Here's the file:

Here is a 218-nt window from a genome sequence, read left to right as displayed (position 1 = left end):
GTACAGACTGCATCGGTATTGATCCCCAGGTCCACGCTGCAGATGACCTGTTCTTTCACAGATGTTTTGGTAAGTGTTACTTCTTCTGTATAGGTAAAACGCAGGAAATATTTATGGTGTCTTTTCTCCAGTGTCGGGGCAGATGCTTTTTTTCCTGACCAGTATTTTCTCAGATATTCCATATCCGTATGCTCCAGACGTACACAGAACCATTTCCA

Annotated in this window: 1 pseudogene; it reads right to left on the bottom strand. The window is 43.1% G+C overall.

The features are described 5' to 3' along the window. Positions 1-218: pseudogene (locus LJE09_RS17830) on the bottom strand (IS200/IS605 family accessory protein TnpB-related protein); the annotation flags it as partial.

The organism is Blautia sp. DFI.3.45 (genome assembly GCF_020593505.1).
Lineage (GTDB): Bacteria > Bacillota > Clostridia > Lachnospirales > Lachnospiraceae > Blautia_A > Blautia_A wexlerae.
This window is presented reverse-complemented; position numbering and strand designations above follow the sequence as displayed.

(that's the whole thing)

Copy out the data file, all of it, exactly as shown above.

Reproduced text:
Here is a 218-nt window from a genome sequence, read left to right as displayed (position 1 = left end):
GTACAGACTGCATCGGTATTGATCCCCAGGTCCACGCTGCAGATGACCTGTTCTTTCACAGATGTTTTGGTAAGTGTTACTTCTTCTGTATAGGTAAAACGCAGGAAATATTTATGGTGTCTTTTCTCCAGTGTCGGGGCAGATGCTTTTTTTCCTGACCAGTATTTTCTCAGATATTCCATATCCGTATGCTCCAGACGTACACAGAACCATTTCCA

Annotated in this window: 1 pseudogene; it reads right to left on the bottom strand. The window is 43.1% G+C overall.

The features are described 5' to 3' along the window. Positions 1-218: pseudogene (locus LJE09_RS17830) on the bottom strand (IS200/IS605 family accessory protein TnpB-related protein); the annotation flags it as partial.

The organism is Blautia sp. DFI.3.45 (genome assembly GCF_020593505.1).
Lineage (GTDB): Bacteria > Bacillota > Clostridia > Lachnospirales > Lachnospiraceae > Blautia_A > Blautia_A wexlerae.
This window is presented reverse-complemented; position numbering and strand designations above follow the sequence as displayed.